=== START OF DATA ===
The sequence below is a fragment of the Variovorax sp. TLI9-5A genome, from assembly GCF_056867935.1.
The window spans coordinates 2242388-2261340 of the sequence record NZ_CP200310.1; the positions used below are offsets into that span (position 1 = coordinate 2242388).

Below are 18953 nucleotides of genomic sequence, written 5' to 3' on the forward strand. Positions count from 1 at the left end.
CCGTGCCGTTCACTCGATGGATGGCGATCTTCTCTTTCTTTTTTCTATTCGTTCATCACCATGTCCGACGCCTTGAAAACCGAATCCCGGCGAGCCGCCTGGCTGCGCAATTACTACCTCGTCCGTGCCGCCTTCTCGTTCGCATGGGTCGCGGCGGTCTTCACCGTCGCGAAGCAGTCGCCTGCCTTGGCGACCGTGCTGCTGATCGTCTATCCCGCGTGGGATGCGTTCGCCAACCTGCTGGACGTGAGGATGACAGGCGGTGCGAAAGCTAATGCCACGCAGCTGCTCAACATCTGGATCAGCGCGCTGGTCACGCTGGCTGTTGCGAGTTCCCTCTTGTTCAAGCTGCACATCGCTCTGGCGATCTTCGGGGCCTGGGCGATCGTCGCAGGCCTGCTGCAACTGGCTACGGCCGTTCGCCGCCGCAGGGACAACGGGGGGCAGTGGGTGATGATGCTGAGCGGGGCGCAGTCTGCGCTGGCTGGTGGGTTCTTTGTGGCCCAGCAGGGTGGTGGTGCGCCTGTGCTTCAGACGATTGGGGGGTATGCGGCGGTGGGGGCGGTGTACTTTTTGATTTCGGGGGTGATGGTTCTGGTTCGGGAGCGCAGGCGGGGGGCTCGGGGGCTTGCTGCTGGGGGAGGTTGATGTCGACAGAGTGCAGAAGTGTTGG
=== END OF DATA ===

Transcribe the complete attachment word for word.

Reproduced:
The sequence below is a fragment of the Variovorax sp. TLI9-5A genome, from assembly GCF_056867935.1.
The window spans coordinates 2242388-2261340 of the sequence record NZ_CP200310.1; the positions used below are offsets into that span (position 1 = coordinate 2242388).

Below are 18953 nucleotides of genomic sequence, written 5' to 3' on the forward strand. Positions count from 1 at the left end.
CCGTGCCGTTCACTCGATGGATGGCGATCTTCTCTTTCTTTTTTCTATTCGTTCATCACCATGTCCGACGCCTTGAAAACCGAATCCCGGCGAGCCGCCTGGCTGCGCAATTACTACCTCGTCCGTGCCGCCTTCTCGTTCGCATGGGTCGCGGCGGTCTTCACCGTCGCGAAGCAGTCGCCTGCCTTGGCGACCGTGCTGCTGATCGTCTATCCCGCGTGGGATGCGTTCGCCAACCTGCTGGACGTGAGGATGACAGGCGGTGCGAAAGCTAATGCCACGCAGCTGCTCAACATCTGGATCAGCGCGCTGGTCACGCTGGCTGTTGCGAGTTCCCTCTTGTTCAAGCTGCACATCGCTCTGGCGATCTTCGGGGCCTGGGCGATCGTCGCAGGCCTGCTGCAACTGGCTACGGCCGTTCGCCGCCGCAGGGACAACGGGGGGCAGTGGGTGATGATGCTGAGCGGGGCGCAGTCTGCGCTGGCTGGTGGGTTCTTTGTGGCCCAGCAGGGTGGTGGTGCGCCTGTGCTTCAGACGATTGGGGGGTATGCGGCGGTGGGGGCGGTGTACTTTTTGATTTCGGGGGTGATGGTTCTGGTTCGGGAGCGCAGGCGGGGGGCTCGGGGGCTTGCTGCTGGGGGAGGTTGATGTCGACAGAGTGCAGAAGTGTTGG